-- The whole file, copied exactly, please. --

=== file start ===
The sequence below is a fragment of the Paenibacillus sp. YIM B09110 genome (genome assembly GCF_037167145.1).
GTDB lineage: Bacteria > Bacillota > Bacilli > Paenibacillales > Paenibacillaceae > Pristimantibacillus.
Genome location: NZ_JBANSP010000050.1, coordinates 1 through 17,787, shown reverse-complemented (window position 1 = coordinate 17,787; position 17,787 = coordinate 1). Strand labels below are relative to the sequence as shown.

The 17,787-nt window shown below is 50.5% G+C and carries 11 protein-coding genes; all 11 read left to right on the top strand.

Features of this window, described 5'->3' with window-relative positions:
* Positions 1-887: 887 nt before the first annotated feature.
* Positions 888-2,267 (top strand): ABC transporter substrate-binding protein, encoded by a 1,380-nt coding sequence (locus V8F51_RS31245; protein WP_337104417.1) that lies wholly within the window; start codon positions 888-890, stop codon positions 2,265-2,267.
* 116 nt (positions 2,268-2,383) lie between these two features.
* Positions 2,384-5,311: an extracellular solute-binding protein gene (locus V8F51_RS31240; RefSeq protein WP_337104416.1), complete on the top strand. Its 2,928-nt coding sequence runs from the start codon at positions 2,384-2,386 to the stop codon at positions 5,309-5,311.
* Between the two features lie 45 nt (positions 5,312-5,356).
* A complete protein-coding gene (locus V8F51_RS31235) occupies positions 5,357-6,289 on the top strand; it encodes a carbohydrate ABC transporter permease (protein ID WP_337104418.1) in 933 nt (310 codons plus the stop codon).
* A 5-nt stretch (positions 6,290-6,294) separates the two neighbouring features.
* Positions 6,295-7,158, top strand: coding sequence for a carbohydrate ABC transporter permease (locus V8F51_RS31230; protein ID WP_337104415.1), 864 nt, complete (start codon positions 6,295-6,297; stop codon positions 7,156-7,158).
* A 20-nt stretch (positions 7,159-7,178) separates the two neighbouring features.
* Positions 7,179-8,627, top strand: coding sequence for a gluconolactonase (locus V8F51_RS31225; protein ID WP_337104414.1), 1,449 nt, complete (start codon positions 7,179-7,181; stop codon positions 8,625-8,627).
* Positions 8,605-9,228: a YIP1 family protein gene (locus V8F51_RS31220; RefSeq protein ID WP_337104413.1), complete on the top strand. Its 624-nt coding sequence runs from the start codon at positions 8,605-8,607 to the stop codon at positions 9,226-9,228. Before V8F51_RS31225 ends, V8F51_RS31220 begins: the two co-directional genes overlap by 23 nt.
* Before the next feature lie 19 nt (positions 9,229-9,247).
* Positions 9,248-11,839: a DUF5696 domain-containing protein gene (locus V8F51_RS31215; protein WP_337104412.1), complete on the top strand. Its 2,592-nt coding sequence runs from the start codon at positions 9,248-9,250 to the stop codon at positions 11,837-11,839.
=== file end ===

The sequence below is a fragment of the Paenibacillus sp. YIM B09110 genome (genome assembly GCF_037167145.1).
GTDB lineage: Bacteria > Bacillota > Bacilli > Paenibacillales > Paenibacillaceae > Pristimantibacillus.
Genome location: NZ_JBANSP010000050.1, coordinates 1 through 17,787, shown reverse-complemented (window position 1 = coordinate 17,787; position 17,787 = coordinate 1). Strand labels below are relative to the sequence as shown.

The 17,787-nt window shown below is 50.5% G+C and carries 11 protein-coding genes; all 11 read left to right on the top strand.

Features of this window, described 5'->3' with window-relative positions:
* Positions 1-887: 887 nt before the first annotated feature.
* Positions 888-2,267 (top strand): ABC transporter substrate-binding protein, encoded by a 1,380-nt coding sequence (locus V8F51_RS31245; protein WP_337104417.1) that lies wholly within the window; start codon positions 888-890, stop codon positions 2,265-2,267.
* 116 nt (positions 2,268-2,383) lie between these two features.
* Positions 2,384-5,311: an extracellular solute-binding protein gene (locus V8F51_RS31240; RefSeq protein WP_337104416.1), complete on the top strand. Its 2,928-nt coding sequence runs from the start codon at positions 2,384-2,386 to the stop codon at positions 5,309-5,311.
* Between the two features lie 45 nt (positions 5,312-5,356).
* A complete protein-coding gene (locus V8F51_RS31235) occupies positions 5,357-6,289 on the top strand; it encodes a carbohydrate ABC transporter permease (protein ID WP_337104418.1) in 933 nt (310 codons plus the stop codon).
* A 5-nt stretch (positions 6,290-6,294) separates the two neighbouring features.
* Positions 6,295-7,158, top strand: coding sequence for a carbohydrate ABC transporter permease (locus V8F51_RS31230; protein ID WP_337104415.1), 864 nt, complete (start codon positions 6,295-6,297; stop codon positions 7,156-7,158).
* A 20-nt stretch (positions 7,159-7,178) separates the two neighbouring features.
* Positions 7,179-8,627, top strand: coding sequence for a gluconolactonase (locus V8F51_RS31225; protein ID WP_337104414.1), 1,449 nt, complete (start codon positions 7,179-7,181; stop codon positions 8,625-8,627).
* Positions 8,605-9,228: a YIP1 family protein gene (locus V8F51_RS31220; RefSeq protein ID WP_337104413.1), complete on the top strand. Its 624-nt coding sequence runs from the start codon at positions 8,605-8,607 to the stop codon at positions 9,226-9,228. Before V8F51_RS31225 ends, V8F51_RS31220 begins: the two co-directional genes overlap by 23 nt.
* Before the next feature lie 19 nt (positions 9,229-9,247).
* Positions 9,248-11,839: a DUF5696 domain-containing protein gene (locus V8F51_RS31215; protein WP_337104412.1), complete on the top strand. Its 2,592-nt coding sequence runs from the start codon at positions 9,248-9,250 to the stop codon at positions 11,837-11,839.